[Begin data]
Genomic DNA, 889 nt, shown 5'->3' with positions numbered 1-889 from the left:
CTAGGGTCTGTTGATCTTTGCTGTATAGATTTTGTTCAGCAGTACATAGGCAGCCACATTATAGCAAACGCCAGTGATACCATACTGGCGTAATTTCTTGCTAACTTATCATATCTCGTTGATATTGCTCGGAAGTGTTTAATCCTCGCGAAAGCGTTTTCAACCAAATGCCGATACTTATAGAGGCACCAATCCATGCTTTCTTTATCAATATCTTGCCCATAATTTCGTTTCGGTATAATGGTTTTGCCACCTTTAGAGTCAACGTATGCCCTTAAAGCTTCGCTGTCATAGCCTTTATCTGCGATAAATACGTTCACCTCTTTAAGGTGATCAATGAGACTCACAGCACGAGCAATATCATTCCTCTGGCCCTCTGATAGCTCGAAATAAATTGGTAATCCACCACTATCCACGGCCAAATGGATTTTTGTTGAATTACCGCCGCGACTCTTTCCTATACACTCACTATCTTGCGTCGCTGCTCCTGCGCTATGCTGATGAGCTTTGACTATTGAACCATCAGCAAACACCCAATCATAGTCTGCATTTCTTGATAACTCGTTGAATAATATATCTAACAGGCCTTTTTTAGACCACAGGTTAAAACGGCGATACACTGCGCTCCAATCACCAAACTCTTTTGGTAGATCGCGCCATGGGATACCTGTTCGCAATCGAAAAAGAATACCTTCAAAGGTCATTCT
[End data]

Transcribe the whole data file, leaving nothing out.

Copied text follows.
Genomic DNA, 889 nt, shown 5'->3' with positions numbered 1-889 from the left:
CTAGGGTCTGTTGATCTTTGCTGTATAGATTTTGTTCAGCAGTACATAGGCAGCCACATTATAGCAAACGCCAGTGATACCATACTGGCGTAATTTCTTGCTAACTTATCATATCTCGTTGATATTGCTCGGAAGTGTTTAATCCTCGCGAAAGCGTTTTCAACCAAATGCCGATACTTATAGAGGCACCAATCCATGCTTTCTTTATCAATATCTTGCCCATAATTTCGTTTCGGTATAATGGTTTTGCCACCTTTAGAGTCAACGTATGCCCTTAAAGCTTCGCTGTCATAGCCTTTATCTGCGATAAATACGTTCACCTCTTTAAGGTGATCAATGAGACTCACAGCACGAGCAATATCATTCCTCTGGCCCTCTGATAGCTCGAAATAAATTGGTAATCCACCACTATCCACGGCCAAATGGATTTTTGTTGAATTACCGCCGCGACTCTTTCCTATACACTCACTATCTTGCGTCGCTGCTCCTGCGCTATGCTGATGAGCTTTGACTATTGAACCATCAGCAAACACCCAATCATAGTCTGCATTTCTTGATAACTCGTTGAATAATATATCTAACAGGCCTTTTTTAGACCACAGGTTAAAACGGCGATACACTGCGCTCCAATCACCAAACTCTTTTGGTAGATCGCGCCATGGGATACCTGTTCGCAATCGAAAAAGAATACCTTCAAAGGTCATTCT